Introduction: Red Safety Lights for Telescope Tripod Made From Scrap
As an enthusiastic amateur astronomer I love sharing the views of the night sky through my telescope. At this time of year we have a lot of people on summer vacation staying at the gîte in our farm lane. Enthusiasm is infectious and I often have the opportunity to show them the major objects of interest (moon, planets, galaxies etc.). I have an old military (U.S. Army) wooden tripod that came with the telescope when I bought it second-hand many years ago. It is painted dark green, is difficult therefore to see, is extremely well-built and heavy and if a child were to trip or stub a toe on it, would spoil what for many is first light. In addition, there would be a risk of an adult misaligning the telescope or even knocking it over. In order to avoid these scenarios, I decided that I needed a set of red lights to pinpoint each foot effectively.
An old garland of battery-powered fairy lights (must include red)
2 crocodile leads
Length of 2 core flex cable
Electrical connecting block
Step 1: Why Red?
Simply put red light helps with maintaining scotopic aka night vision.
The eye is very good at adapting to low levels of light aka dark adaption and it does this is two ways:
- Physically - dilation of the pupil - the iris opens quickly to let more light in.
- Chemically - rhodopsin increase - when in the dark the rods and cones build up a pigment, which is responsible for increasing the sensitivity of our eyes thus adapting them to the darkness.
Your retina detects light through cells known as rods and cones. There are three types of cones sensitive to wavelengths, these detect colors: red, green and blue. Rods are just of one type, are more numerous than cones and are much more sensitive to light but unable to give us information about color.
Cones become dark adapted after a few minutes but rods can take over half an hour.
If a bright light is shone on the eyes, then both rods and cones lose their dark adapted nature and will need a rhodopsin 'reset' to enable them to regain this ability. That is of little matter to the cones but a major disruption to the rods and thus a long interruption in our viewing time.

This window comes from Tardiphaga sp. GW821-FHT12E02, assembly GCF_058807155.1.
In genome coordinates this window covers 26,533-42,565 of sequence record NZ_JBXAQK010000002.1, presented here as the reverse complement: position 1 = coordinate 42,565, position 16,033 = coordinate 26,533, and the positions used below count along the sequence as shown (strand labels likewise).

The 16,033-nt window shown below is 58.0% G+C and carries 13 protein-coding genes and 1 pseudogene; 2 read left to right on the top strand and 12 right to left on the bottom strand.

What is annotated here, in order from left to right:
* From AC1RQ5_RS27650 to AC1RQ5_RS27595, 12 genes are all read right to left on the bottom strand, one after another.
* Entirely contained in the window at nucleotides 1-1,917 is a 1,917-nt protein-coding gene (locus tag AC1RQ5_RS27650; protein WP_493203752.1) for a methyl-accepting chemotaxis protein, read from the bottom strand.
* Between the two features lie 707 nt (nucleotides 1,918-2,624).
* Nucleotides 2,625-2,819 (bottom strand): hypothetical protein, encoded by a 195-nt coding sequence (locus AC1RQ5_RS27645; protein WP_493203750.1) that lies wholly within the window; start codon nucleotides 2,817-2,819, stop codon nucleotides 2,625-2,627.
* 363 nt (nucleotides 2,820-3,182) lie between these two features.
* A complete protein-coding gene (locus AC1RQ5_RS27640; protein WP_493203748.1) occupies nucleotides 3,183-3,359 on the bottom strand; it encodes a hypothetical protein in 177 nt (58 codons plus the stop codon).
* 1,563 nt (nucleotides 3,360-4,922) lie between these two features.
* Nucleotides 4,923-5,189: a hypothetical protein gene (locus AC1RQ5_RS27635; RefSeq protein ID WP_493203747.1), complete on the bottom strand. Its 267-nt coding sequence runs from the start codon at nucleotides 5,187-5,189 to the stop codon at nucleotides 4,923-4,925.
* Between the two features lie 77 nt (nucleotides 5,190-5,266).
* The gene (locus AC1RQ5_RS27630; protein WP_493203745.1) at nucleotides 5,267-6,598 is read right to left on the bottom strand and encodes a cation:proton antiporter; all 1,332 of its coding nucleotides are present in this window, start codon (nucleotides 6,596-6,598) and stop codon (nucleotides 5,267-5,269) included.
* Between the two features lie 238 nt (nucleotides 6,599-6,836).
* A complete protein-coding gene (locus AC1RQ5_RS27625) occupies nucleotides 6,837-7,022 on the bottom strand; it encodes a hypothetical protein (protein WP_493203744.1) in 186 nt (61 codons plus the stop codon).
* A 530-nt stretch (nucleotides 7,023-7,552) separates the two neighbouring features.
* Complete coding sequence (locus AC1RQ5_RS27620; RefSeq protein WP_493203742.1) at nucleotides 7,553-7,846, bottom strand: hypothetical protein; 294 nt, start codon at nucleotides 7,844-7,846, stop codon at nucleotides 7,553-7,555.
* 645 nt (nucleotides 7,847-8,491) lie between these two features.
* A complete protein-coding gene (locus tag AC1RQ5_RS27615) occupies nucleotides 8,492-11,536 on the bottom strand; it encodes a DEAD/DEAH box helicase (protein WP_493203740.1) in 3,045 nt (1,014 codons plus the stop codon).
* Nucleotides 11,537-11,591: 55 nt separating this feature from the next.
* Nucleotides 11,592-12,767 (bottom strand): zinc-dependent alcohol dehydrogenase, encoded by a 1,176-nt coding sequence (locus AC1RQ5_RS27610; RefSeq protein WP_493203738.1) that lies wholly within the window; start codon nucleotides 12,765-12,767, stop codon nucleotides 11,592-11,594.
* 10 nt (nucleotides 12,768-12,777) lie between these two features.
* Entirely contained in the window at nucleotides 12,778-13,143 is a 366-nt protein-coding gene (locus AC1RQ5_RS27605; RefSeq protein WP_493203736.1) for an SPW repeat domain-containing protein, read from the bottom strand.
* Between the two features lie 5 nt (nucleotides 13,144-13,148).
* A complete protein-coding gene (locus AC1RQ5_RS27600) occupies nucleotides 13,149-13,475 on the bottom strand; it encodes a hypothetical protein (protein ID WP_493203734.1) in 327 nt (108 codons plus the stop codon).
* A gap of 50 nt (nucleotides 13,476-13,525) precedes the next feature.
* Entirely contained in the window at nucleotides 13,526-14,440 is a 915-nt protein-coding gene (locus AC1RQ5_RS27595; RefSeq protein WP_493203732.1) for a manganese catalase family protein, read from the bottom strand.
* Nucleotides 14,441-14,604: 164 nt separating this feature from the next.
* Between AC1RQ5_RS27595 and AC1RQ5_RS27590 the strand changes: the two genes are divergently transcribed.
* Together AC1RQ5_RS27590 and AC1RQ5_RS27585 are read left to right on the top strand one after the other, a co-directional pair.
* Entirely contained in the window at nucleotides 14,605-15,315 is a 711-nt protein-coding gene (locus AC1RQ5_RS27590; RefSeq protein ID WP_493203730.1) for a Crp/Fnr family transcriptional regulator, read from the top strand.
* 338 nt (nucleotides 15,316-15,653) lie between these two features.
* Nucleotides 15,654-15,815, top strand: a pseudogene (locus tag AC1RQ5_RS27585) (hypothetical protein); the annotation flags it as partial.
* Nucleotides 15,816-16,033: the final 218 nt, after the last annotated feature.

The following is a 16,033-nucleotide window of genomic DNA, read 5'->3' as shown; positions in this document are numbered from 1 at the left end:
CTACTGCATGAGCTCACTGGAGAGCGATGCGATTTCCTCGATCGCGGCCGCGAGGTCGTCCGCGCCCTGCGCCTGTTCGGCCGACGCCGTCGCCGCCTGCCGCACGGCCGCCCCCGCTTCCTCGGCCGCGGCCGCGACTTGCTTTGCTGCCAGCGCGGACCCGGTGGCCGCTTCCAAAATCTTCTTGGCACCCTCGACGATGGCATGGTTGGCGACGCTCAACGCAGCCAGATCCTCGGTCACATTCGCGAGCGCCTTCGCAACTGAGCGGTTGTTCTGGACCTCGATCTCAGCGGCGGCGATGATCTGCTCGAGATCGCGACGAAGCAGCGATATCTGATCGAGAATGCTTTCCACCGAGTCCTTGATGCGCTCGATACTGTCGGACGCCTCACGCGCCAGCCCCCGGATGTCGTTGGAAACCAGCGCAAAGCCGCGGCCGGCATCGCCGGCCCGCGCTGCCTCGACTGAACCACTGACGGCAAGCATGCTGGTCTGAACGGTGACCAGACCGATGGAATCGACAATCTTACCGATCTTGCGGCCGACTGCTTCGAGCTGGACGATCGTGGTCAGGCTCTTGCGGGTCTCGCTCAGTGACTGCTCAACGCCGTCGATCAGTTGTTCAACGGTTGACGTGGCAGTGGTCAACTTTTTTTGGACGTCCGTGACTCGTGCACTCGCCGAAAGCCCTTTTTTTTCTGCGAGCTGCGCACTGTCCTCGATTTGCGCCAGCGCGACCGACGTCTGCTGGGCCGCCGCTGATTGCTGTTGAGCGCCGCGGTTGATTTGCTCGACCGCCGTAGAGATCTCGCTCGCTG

Cones are of major use in daylight but rods become more sensitive as the light fades to show us the night sky in all its beauty.
Rods are most sensitive at around 500 nanometers, which is in the green to cyan range of the spectrum. Since rods are less sensitive to red light (below 650nm) you can use a red light source to view things without ruining your night vision by 'over-exposing' the rods.
Step 2: Dead Fairy Lights Repurposed
There is nothing so sorry looking as a garland of Fairy lights with some of the bulbs diminished or dead. You feel you can't throw them away as some of the lamps are burning bravely but then if you trim a tree in Winter or put them up in the garden in the Summer, they look so pathetically bare. Well the great news is you can use them individually. I've recycled them before and will continue to give these jolly little twinkling lights a second chance. I find that the fault in the lights usually occurs in a single lamp or as in the above case in one of the wires, rendering half the garland dimmed for good. The lights here are battery powered LEDs, which make them ideal for upcycling to tripod lights, as they have both the required battery pack and switch.